images (39)The illness has caused me an incredible number of challenges, missed opportunities, loss, has lead to self-destructive behaviour and I have hurt many people that I love. Fortunately, I have had the privilege of working with medical professionals to monitor my medications, I have psychiatric treatment/counselling and I’m learning to recognize symptoms and to make positive lifestyle changes. Thanks to this I live a fairly normal and functional life. Proper treatment allows me to maintain balance and some stability, reducing the number and the intensity of episodes I experience.

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I have to ask myself though, why are we still differentiating between physical and mental illness? Mental illnesses are a result of brain functioning, and I’m pretty sure the brain is a part of the body. Is it not? Not to mention the fact that symptoms respond to medication, which can in turn allow a person to lead a relatively stable and balanced life.

Maybe we need to rethink the divide. If what is considered to be physical illness is usually diagnosed by definitive tests, is often visible, and is viewed as a legitimate affliction, then mental illness must be something else.

images (49)Unfortunately, differentiating between physical and mental illness gives the impression that mental illness is something different, that it is not an illness of the body and therefore must be a problem of the “mind”. The mind is associated with behaviour, personality, and amongst other things, the ability of one to change or choose their disposition. Maybe the very distinction is perpetuating the stigma. Perhaps the decision to no longer label one type of illness physical and one mental is a necessary beginning step in ending the stigma.

Why do we differentiate between mental and physical illness? Where does this come from? Why does it matter?

There is much debate over the definition of Mental Illness. It is generally accepted that it exists and that it can have serious and an often detrimental impact of the lives of those suffering.

While there is debate over how to define mental illness, it is generally accepted that mental illnesses are real and involve disturbances of thought, experience, and emotion serious enough to cause functional impairment in people, making it more difficult for them to sustain interpersonal relationships and carry on their jobs, and sometimes leading to self-destructive behaviour and even suicide. The most serious mental illnesses, such as schizophrenia, bipolar disorder, major depression, and schizo-affective disorder are often chronic and can cause serious disability.~ SEP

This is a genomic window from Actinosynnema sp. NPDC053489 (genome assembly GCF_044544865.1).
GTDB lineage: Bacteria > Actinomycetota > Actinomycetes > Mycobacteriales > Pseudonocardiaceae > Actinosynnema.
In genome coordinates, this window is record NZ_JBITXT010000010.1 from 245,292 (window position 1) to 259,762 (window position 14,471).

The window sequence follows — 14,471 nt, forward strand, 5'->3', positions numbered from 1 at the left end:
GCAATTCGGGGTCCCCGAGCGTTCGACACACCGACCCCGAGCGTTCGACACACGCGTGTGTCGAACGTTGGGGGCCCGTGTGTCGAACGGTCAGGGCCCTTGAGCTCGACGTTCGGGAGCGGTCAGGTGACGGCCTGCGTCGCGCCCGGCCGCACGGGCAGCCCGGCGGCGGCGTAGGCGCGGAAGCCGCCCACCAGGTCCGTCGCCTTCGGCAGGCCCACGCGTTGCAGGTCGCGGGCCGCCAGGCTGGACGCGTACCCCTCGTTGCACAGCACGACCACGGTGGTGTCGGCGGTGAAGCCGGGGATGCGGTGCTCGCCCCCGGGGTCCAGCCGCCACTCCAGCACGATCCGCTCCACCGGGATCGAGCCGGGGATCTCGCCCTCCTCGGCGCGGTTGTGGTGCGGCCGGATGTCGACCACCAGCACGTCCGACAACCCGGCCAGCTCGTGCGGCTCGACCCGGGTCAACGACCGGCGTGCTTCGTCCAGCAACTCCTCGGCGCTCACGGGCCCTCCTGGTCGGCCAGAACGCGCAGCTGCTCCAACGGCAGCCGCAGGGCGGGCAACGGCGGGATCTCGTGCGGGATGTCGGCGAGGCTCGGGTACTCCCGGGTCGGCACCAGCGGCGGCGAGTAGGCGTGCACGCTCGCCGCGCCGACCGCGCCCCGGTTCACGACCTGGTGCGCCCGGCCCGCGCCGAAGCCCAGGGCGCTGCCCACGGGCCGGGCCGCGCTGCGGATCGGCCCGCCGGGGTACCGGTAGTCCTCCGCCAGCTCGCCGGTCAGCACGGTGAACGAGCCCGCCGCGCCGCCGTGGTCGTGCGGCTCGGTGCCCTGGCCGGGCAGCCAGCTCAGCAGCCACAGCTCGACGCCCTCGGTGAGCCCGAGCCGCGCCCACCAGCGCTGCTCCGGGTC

download (2)The mainstream Western view of mental illness has changed with increased knowledge and conceptual sophistication. We have moved past the  less sophisticated, ignorance based view that what we now call mental illness was demon possession, or the result of some other supernatural phenomenon. Could the archaic diagnosis of a spiritual or supernatural cause of mental illness  still be lingering in today’s perception?  What do we mean when we differentiate mental and physical illness? To me that would imply that a mental illness is somehow an illness or disruption in some part of a person that is external to the physical body wouldn’t it? Which in turn would have to mean that we are more than our physical body, and that our mind is something outside of our physical selves.

At this point some of you reading might be thinking “who cares”? Well, being diagnosed with what is called a mental illness as opposed to a physical illness can have serious, life altering consequences. Including employment, issues with insurance and discrimination, to name a few.

There are limitations and difficulty surrounding medical insurance, being qualified to receive care and benefits that someone with a physical illness would receive even though the mental illness is causing comparable limitations. There is fear of informing employers because of concern about jeopardizing a career, even though it would be beneficial for an employer to understand the illness so that he would understand that the employee might need a to step out for a moments or whatever the case may be, rather than not understanding and chalking it up to laziness or incompetence. For example it might be important for a diabetic to inform his or her employer so that there is an understanding and accommodation for certain behaviours and needs related to the illness. It does not feel safe, however, in the case of mental illness.